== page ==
As the United States cautiously takes steps to reopen our economy, everyone is left with the question, what will the new normal be in this post-COVID-19 environment—especially as it pertains to the office workspace?
“Much like other companies, commercial real estate firms are faced with significant hurdles. However, there is an opportunity for those willing to reevaluate, reinvent and rethink,” said Randy Eigen, Vice President of CBRE and one of the founding members of Real Estate Advisory Professionals (R.E.A.P). “We need to embrace the notion that the companies that are looking to return to the workplace, will be seeking safe solutions for their employees.”
First and foremost, all businesses will need to adhere to the common initiatives such as social-distancing guidelines, and cleaning protocols as well as ensuring there are adequate contamination protection supplies (masks, gloves, and sanitizers, etc.)
“For disinfection cleaning, peace-of-mind will be at the top of the list for tenants,” commented Don Richardson, President of EWMA and fellow R.E.A.P. advisor. “For this to occur, buildings will need a higher grade of decontamination from OSHA-trained mitigation cleaning specialists with the proper PPE equipment, using all EPA-certified disinfectants.”
Landlords, too, will need to think about architectural adaptation of their buildings common areas and amenities and if procedures such as scanners to measure people’s temperatures before entering the building, touchless technology like automatic doors, and restrooms need to be employed in addition to enhanced cleaning and elevated HVAC filtration plus in-duct UV light. Operationally, they will need to consider making additional building rules and regulations for all the occupants’ safety and marking the floors and stairwells with directional guides for social distancing.
While these responsibilities fall on the building, tenants also have obligations to keep their employees safe. Throughout this global crisis, R.E.A.P. has been focusing its efforts on formulating best practices and potential solutions for employers to consider, to help establish a safe post-COVID-19 work environment that includes:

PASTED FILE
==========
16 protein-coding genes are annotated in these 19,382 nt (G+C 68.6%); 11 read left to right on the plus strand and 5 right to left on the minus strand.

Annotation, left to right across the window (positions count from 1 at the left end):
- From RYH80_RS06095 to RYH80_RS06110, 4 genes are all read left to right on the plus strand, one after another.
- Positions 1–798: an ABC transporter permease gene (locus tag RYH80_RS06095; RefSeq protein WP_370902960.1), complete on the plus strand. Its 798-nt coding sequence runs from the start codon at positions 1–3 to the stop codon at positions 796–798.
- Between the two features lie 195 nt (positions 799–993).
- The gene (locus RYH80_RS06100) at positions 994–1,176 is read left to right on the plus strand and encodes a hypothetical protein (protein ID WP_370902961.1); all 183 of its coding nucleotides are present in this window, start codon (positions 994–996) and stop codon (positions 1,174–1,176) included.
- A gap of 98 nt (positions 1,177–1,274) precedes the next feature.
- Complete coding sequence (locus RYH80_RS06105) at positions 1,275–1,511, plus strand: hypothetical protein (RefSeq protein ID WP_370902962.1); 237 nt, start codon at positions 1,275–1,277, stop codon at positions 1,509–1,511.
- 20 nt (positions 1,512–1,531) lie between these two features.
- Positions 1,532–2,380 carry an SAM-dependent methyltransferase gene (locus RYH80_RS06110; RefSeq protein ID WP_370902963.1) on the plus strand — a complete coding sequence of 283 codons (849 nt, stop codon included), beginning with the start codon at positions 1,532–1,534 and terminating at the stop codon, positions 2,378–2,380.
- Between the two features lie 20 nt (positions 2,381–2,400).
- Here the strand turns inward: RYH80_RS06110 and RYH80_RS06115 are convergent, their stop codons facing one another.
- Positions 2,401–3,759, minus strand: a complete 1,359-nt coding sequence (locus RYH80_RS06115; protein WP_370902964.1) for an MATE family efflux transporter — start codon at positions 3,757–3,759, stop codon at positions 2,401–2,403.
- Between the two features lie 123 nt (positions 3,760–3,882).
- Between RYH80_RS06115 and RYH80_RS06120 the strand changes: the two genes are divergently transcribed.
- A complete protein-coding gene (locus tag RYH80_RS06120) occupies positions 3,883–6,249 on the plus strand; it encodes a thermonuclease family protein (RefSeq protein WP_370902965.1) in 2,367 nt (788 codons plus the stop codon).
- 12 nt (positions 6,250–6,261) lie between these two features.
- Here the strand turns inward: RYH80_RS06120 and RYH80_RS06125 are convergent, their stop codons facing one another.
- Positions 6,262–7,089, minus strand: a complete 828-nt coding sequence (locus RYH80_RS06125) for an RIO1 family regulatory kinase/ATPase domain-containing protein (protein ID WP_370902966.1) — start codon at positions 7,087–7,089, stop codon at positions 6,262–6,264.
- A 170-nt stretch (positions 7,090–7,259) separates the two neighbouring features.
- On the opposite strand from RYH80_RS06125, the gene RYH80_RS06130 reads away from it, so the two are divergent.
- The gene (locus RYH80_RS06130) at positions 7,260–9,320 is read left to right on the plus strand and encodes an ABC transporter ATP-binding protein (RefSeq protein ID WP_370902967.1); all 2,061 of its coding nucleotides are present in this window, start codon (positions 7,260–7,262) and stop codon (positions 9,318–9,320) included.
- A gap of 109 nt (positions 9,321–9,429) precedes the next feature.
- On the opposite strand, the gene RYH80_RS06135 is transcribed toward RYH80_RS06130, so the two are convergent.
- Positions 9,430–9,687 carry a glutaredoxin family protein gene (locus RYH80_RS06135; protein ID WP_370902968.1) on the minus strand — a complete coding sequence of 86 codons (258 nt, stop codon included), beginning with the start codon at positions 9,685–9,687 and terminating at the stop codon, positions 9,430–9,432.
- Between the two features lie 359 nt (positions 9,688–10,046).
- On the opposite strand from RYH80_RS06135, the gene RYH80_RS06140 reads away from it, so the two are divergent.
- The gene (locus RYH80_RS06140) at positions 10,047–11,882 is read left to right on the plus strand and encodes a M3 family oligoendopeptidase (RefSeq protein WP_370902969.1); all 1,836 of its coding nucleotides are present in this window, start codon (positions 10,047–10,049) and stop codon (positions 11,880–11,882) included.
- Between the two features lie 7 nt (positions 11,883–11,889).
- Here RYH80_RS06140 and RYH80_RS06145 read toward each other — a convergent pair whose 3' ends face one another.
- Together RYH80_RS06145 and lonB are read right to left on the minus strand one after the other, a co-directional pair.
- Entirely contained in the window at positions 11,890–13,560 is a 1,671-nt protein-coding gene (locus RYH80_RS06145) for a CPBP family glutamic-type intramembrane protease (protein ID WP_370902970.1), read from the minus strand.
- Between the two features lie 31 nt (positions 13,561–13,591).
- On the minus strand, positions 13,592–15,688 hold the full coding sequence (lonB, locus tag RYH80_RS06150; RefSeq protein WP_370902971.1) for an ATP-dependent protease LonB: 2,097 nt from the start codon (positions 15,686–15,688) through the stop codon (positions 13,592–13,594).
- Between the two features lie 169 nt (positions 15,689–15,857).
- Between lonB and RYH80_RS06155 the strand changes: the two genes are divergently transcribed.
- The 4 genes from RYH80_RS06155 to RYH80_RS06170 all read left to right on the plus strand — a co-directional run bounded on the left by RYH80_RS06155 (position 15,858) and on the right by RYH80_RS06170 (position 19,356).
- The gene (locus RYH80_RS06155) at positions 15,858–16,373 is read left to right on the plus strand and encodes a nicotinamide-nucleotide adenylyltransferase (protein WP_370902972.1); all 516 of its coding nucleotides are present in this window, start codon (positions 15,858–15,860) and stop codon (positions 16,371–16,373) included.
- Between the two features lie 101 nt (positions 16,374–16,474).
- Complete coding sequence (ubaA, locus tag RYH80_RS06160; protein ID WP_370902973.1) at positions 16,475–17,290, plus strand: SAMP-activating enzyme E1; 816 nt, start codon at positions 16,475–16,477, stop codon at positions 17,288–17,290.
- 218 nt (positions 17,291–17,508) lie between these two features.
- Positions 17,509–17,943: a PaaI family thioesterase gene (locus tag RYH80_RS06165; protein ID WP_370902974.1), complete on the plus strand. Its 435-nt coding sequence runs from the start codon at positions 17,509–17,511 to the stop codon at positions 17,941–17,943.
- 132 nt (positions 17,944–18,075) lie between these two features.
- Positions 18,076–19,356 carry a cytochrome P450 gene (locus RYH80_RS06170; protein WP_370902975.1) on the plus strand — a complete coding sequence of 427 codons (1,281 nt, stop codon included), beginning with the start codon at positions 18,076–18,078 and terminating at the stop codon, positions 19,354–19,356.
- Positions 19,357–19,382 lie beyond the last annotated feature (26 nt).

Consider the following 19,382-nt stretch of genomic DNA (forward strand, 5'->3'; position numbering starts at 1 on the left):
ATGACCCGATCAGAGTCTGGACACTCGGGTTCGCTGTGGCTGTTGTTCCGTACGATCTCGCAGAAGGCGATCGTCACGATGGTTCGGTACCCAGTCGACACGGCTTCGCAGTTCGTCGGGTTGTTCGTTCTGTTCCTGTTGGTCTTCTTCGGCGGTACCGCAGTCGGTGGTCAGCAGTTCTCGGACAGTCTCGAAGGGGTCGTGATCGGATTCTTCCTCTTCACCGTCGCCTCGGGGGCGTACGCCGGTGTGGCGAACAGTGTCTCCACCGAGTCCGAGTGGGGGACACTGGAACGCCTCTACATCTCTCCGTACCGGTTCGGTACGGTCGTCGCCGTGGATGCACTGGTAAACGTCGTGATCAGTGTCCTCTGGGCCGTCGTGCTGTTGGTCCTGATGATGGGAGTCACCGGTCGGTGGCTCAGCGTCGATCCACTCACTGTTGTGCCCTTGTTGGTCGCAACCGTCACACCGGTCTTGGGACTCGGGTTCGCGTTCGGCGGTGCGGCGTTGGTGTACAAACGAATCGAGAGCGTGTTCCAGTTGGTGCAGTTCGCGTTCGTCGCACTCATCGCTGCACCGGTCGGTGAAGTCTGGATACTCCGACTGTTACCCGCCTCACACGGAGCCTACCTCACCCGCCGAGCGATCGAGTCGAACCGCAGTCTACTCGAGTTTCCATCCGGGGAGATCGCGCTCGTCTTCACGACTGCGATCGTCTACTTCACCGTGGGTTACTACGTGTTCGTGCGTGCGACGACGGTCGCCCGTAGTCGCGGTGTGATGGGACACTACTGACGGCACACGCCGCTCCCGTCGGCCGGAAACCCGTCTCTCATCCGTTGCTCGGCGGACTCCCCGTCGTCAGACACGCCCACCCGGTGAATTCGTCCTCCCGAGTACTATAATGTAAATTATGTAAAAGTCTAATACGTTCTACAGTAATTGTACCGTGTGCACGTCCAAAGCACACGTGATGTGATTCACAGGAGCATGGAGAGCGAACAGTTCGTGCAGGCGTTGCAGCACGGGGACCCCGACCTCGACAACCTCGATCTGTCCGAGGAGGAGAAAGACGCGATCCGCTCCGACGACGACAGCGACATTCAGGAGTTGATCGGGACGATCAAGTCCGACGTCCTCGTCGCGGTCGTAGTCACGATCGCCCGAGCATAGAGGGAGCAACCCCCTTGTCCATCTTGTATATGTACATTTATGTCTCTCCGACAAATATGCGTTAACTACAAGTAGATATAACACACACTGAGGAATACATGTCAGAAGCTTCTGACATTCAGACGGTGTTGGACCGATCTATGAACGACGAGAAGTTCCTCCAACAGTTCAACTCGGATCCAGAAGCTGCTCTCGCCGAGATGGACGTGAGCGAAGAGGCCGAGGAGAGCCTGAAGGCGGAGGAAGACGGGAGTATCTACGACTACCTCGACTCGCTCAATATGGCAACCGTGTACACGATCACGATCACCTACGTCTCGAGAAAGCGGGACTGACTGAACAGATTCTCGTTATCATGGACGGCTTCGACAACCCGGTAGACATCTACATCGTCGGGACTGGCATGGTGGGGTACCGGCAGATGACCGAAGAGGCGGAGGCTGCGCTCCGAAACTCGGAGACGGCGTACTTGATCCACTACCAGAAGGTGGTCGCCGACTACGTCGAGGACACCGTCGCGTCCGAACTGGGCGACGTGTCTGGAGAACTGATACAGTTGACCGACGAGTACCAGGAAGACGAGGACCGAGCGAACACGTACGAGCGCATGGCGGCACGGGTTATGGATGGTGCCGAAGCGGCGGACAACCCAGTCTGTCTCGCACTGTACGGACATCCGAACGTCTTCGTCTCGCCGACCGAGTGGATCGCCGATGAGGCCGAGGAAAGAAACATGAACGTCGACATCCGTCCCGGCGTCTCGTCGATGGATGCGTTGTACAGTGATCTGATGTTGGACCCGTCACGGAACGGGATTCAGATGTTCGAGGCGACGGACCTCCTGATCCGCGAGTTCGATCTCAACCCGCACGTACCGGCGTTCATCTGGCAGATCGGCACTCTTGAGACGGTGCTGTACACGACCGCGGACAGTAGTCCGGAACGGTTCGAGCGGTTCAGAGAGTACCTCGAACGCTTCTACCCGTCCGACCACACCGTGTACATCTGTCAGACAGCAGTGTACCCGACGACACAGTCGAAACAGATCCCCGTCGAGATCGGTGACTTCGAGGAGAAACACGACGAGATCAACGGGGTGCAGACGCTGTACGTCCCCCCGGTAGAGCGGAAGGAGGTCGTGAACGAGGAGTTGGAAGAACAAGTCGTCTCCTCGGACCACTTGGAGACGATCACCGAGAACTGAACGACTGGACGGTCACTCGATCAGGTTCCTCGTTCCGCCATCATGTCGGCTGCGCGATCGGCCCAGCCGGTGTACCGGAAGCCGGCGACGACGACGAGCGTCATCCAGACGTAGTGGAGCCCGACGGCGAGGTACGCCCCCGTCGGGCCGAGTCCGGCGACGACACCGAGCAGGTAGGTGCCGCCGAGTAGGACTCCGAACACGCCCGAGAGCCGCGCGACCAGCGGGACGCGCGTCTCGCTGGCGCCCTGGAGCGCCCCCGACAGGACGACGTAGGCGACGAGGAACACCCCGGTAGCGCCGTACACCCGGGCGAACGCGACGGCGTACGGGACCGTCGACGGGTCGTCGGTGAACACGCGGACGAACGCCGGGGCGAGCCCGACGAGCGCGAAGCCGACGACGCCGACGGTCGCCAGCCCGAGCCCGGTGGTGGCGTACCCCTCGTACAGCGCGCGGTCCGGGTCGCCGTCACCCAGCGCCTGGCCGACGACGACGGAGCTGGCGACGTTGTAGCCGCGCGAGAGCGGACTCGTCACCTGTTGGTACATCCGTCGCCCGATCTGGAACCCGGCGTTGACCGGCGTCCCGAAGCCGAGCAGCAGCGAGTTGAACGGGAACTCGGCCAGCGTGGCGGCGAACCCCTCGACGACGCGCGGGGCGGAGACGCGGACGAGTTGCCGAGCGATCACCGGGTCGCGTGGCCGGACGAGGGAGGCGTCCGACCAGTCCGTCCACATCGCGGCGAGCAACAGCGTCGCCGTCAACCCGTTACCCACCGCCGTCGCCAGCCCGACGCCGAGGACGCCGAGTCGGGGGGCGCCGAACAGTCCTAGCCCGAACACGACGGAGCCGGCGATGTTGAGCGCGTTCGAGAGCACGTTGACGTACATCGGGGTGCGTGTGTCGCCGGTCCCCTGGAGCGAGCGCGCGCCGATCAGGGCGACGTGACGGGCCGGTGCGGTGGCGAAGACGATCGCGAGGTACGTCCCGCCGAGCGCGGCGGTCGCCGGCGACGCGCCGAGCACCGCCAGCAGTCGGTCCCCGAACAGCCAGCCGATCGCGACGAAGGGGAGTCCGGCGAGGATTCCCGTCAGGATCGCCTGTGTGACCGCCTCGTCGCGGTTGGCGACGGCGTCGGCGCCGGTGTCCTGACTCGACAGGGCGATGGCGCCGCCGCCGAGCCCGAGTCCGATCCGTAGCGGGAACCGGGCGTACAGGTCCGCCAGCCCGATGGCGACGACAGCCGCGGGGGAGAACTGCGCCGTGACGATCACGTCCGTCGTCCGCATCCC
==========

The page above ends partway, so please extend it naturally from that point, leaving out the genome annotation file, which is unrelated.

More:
Going Paperless: Reducing the overall paper usage through electronic alternatives. Even official forms can be replaced with technology such as DocuSign.
Sick days: In the past, people would work through colds or other illnesses. For post-COVID-19, if an employee shows any symptoms, they should be required to stay home.
Clean Up: Policies should be established that require all employees to clean (wipe down) their workspace on a daily basis. To help, employers should have sanitizers and disinfectant wipes readily available.
Working Remote: Another way to maximize social distancing is to reduce your office headcount sufficiently through embracing remote technologies like video conferencing and cloud computing. Employers can also enact staggered work schedules, enabling a certain number of employees to work in the office, while others work remotely.
Office Layout: Areas can be reconfigured to accommodate workstations with even more space that have higher partitions as well as distancing tables in office breakrooms, spacing out seating arrangements in conference rooms and other common spaces.
Dress code: With masks and rubber gloves being commonplace for the foreseeable future—formal business attire, could prove to be cumbersome. In these times, a more casual dress code could ease transitioning in and out of the office.
“At the end of the day, it’s all about creating a place that’s safe to work in,” Randy remarked. “If you are well capitalized, forward thinking, and are willing to be an early adopter, then you could be putting yourself in an optimal position to once again get your business up and running.”
To access more business news, visit NJB News Now.Related Articles: